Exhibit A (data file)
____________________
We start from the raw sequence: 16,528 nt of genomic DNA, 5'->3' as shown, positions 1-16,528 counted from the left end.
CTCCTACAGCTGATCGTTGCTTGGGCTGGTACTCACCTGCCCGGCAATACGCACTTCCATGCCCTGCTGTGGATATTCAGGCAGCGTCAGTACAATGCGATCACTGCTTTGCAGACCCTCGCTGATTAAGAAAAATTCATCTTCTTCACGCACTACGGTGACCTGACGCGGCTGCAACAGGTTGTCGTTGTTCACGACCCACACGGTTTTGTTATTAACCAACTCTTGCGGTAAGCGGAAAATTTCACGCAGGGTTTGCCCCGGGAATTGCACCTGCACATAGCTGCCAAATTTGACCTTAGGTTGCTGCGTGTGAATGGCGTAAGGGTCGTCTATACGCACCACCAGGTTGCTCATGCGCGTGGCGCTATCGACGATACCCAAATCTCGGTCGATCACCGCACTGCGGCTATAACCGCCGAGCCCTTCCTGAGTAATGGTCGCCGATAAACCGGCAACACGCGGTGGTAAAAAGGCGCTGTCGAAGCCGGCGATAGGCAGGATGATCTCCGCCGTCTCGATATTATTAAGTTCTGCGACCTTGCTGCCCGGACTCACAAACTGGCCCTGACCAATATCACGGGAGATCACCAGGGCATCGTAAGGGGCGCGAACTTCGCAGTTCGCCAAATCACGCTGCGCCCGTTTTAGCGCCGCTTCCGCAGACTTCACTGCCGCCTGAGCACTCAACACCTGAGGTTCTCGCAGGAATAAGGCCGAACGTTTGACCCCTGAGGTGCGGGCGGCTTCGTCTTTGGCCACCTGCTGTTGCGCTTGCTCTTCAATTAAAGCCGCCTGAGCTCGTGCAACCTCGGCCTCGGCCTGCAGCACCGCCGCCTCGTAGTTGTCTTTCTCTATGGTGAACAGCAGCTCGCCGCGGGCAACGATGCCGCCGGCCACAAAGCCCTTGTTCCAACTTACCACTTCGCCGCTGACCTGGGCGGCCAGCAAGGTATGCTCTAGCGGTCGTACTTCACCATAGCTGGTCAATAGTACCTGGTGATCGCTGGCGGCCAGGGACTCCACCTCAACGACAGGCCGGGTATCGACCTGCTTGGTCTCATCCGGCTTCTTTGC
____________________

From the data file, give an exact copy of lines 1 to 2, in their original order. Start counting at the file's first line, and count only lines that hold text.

We start from the raw sequence: 16,528 nt of genomic DNA, 5'->3' as shown, positions 1-16,528 counted from the left end.
CTCCTACAGCTGATCGTTGCTTGGGCTGGTACTCACCTGCCCGGCAATACGCACTTCCATGCCCTGCTGTGGATATTCAGGCAGCGTCAGTACAATGCGATCACTGCTTTGCAGACCCTCGCTGATTAAGAAAAATTCATCTTCTTCACGCACTACGGTGACCTGACGCGGCTGCAACAGGTTGTCGTTGTTCACGACCCACACGGTTTTGTTATTAACCAACTCTTGCGGTAAGCGGAAAATTTCACGCAGGGTTTGCCCCGGGAATTGCACCTGCACATAGCTGCCAAATTTGACCTTAGGTTGCTGCGTGTGAATGGCGTAAGGGTCGTCTATACGCACCACCAGGTTGCTCATGCGCGTGGCGCTATCGACGATACCCAAATCTCGGTCGATCACCGCACTGCGGCTATAACCGCCGAGCCCTTCCTGAGTAATGGTCGCCGATAAACCGGCAACACGCGGTGGTAAAAAGGCGCTGTCGAAGCCGGCGATAGGCAGGATGATCTCCGCCGTCTCGATATTATTAAGTTCTGCGACCTTGCTGCCCGGACTCACAAACTGGCCCTGACCAATATCACGGGAGATCACCAGGGCATCGTAAGGGGCGCGAACTTCGCAGTTCGCCAAATCACGCTGCGCCCGTTTTAGCGCCGCTTCCGCAGACTTCACTGCCGCCTGAGCACTCAACACCTGAGGTTCTCGCAGGAATAAGGCCGAACGTTTGACCCCTGAGGTGCGGGCGGCTTCGTCTTTGGCCACCTGCTGTTGCGCTTGCTCTTCAATTAAAGCCGCCTGAGCTCGTGCAACCTCGGCCTCGGCCTGCAGCACCGCCGCCTCGTAGTTGTCTTTCTCTATGGTGAACAGCAGCTCGCCGCGGGCAACGATGCCGCCGGCCACAAAGCCCTTGTTCCAACTTACCACTTCGCCGCTGACCTGGGCGGCCAGCAAGGTATGCTCTAGCGGTCGTACTTCACCATAGCTGGTCAATAGTACCTGGTGATCGCTGGCGGCCAGGGACTCCACCTCAACGACAGGCCGGGTATCGACCTGCTTGGTCTCATCCGGCTTCTTTGC